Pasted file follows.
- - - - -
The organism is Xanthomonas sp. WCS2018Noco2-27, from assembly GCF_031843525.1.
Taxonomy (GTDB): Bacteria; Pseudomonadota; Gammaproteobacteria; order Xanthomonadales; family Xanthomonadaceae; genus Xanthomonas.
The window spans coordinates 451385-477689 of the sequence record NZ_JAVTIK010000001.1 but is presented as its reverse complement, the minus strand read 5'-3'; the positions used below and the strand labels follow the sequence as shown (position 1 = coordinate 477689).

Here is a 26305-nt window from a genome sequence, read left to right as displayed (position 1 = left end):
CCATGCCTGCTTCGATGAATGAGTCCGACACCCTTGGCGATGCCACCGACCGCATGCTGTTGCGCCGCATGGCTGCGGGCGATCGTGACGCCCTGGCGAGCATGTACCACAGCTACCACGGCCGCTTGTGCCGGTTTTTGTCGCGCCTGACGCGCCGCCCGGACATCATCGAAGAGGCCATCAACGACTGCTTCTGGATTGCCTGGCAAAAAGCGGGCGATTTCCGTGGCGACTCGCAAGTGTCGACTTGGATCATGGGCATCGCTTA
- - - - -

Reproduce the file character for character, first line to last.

The organism is Xanthomonas sp. WCS2018Noco2-27, from assembly GCF_031843525.1.
Taxonomy (GTDB): Bacteria; Pseudomonadota; Gammaproteobacteria; order Xanthomonadales; family Xanthomonadaceae; genus Xanthomonas.
The window spans coordinates 451385-477689 of the sequence record NZ_JAVTIK010000001.1 but is presented as its reverse complement, the minus strand read 5'-3'; the positions used below and the strand labels follow the sequence as shown (position 1 = coordinate 477689).

Here is a 26305-nt window from a genome sequence, read left to right as displayed (position 1 = left end):
CCATGCCTGCTTCGATGAATGAGTCCGACACCCTTGGCGATGCCACCGACCGCATGCTGTTGCGCCGCATGGCTGCGGGCGATCGTGACGCCCTGGCGAGCATGTACCACAGCTACCACGGCCGCTTGTGCCGGTTTTTGTCGCGCCTGACGCGCCGCCCGGACATCATCGAAGAGGCCATCAACGACTGCTTCTGGATTGCCTGGCAAAAAGCGGGCGATTTCCGTGGCGACTCGCAAGTGTCGACTTGGATCATGGGCATCGCTTA